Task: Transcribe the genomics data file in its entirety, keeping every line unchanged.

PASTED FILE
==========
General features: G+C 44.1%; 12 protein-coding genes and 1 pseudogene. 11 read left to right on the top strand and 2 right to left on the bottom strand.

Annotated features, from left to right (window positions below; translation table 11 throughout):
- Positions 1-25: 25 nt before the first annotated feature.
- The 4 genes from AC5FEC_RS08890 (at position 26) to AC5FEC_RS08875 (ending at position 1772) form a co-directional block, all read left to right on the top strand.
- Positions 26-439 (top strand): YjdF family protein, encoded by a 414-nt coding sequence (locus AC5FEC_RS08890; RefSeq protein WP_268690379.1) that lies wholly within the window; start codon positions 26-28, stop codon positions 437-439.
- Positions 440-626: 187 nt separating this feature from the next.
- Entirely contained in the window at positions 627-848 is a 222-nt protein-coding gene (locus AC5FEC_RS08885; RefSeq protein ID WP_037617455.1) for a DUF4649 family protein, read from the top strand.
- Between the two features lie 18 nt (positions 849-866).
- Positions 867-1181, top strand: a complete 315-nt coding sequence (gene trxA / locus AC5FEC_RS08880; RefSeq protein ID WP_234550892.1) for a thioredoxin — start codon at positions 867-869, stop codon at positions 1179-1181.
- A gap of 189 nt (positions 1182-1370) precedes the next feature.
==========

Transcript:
General features: G+C 44.1%; 12 protein-coding genes and 1 pseudogene. 11 read left to right on the top strand and 2 right to left on the bottom strand.

Annotated features, from left to right (window positions below; translation table 11 throughout):
- Positions 1-25: 25 nt before the first annotated feature.
- The 4 genes from AC5FEC_RS08890 (at position 26) to AC5FEC_RS08875 (ending at position 1772) form a co-directional block, all read left to right on the top strand.
- Positions 26-439 (top strand): YjdF family protein, encoded by a 414-nt coding sequence (locus AC5FEC_RS08890; RefSeq protein WP_268690379.1) that lies wholly within the window; start codon positions 26-28, stop codon positions 437-439.
- Positions 440-626: 187 nt separating this feature from the next.
- Entirely contained in the window at positions 627-848 is a 222-nt protein-coding gene (locus AC5FEC_RS08885; RefSeq protein ID WP_037617455.1) for a DUF4649 family protein, read from the top strand.
- Between the two features lie 18 nt (positions 849-866).
- Positions 867-1181, top strand: a complete 315-nt coding sequence (gene trxA / locus AC5FEC_RS08880; RefSeq protein ID WP_234550892.1) for a thioredoxin — start codon at positions 867-869, stop codon at positions 1179-1181.
- A gap of 189 nt (positions 1182-1370) precedes the next feature.